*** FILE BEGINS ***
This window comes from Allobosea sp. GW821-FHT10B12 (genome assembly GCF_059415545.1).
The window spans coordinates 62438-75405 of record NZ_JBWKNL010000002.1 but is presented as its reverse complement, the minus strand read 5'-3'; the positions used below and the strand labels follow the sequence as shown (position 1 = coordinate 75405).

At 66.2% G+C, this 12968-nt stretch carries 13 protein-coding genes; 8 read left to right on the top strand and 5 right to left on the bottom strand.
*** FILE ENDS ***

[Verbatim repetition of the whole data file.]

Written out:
This window comes from Allobosea sp. GW821-FHT10B12 (genome assembly GCF_059415545.1).
The window spans coordinates 62438-75405 of record NZ_JBWKNL010000002.1 but is presented as its reverse complement, the minus strand read 5'-3'; the positions used below and the strand labels follow the sequence as shown (position 1 = coordinate 75405).

At 66.2% G+C, this 12968-nt stretch carries 13 protein-coding genes; 8 read left to right on the top strand and 5 right to left on the bottom strand.